Effect of a social services intervention among 911 repeat users. Academic Article uri icon


  • To determine whether emergency medical services (EMS) 911 frequent users would benefit from social services intervention.The design was a descriptive prospective subject evaluation. All nonhomeless frequent EMS users (>3x in 1 month) were identified monthly from December 2 to May 3 and contacted by 2 social workers. Information extracted from their contact with the subjects included demographics, ability to enter a social services intervention, and reason for transport.Eighty-four patients were eligible for inclusion in the study. Seventy-four patients were unable to enter a social services intervention for the following reasons: not home (2x) (26%), not at address (19%), refused (13%), unable to complete Mini-Mental Status Exam (10%), deceased (6%), hospitalized (5%), safety issues (4%), and others (10%). The reasons for frequent EMS use were cardiac (24%), asthma/chronic obstructive pulmonary disease (25%), seizures (14%), dialysis problems, alcohol problems, and diabetes-related problems (<10% each).Among all patients, the primary reasons for transport were cardiac, asthma/chronic obstructive pulmonary disease, and seizures. Only 12% of patients contacted could enter a social services intervention. On the basis of the small cohort of patients that were able to enter a social services interventions, more targeted interventions are warranted.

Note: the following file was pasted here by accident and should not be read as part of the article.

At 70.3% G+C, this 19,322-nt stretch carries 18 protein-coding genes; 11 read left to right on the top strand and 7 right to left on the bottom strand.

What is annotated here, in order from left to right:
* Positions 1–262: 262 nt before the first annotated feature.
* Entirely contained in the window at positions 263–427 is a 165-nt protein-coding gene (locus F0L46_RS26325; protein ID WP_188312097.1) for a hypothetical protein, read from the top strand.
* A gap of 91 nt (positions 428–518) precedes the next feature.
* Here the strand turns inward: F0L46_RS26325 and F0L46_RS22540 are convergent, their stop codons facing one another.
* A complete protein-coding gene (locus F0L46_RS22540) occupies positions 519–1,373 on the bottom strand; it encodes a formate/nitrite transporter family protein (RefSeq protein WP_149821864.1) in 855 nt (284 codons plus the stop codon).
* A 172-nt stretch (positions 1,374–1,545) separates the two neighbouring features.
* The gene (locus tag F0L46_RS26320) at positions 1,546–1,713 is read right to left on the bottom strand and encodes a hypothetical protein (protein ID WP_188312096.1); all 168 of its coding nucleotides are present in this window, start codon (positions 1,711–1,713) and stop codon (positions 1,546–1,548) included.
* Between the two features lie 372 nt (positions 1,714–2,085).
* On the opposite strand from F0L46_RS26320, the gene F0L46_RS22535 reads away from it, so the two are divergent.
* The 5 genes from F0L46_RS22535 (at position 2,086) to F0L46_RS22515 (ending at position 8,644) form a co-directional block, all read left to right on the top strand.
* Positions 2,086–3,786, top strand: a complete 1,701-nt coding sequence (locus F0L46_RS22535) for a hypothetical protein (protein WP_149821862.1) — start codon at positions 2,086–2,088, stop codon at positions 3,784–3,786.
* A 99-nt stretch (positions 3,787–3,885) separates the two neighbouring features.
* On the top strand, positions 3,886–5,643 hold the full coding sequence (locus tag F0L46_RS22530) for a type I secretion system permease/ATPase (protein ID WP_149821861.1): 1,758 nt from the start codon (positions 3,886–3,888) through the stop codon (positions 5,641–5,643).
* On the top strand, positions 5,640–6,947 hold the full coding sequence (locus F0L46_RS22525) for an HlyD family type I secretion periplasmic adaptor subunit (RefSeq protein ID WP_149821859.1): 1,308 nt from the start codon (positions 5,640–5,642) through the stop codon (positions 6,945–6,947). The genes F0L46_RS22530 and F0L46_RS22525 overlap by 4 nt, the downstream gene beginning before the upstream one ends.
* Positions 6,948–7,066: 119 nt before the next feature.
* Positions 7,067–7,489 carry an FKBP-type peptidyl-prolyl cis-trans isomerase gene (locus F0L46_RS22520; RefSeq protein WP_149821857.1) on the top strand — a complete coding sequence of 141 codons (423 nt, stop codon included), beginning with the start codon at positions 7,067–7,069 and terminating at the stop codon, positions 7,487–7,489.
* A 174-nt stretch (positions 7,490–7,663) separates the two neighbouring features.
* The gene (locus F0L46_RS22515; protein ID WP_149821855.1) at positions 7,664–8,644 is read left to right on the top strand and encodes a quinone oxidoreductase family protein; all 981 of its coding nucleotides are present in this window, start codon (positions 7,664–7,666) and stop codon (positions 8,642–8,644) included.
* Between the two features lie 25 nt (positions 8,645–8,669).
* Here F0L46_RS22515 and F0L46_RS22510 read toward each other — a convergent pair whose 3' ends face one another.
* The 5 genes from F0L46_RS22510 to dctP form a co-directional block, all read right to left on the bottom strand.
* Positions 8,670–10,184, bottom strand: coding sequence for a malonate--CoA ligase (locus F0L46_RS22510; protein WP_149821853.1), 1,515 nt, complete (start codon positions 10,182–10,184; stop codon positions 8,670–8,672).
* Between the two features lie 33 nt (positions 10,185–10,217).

publication date

  • July 2005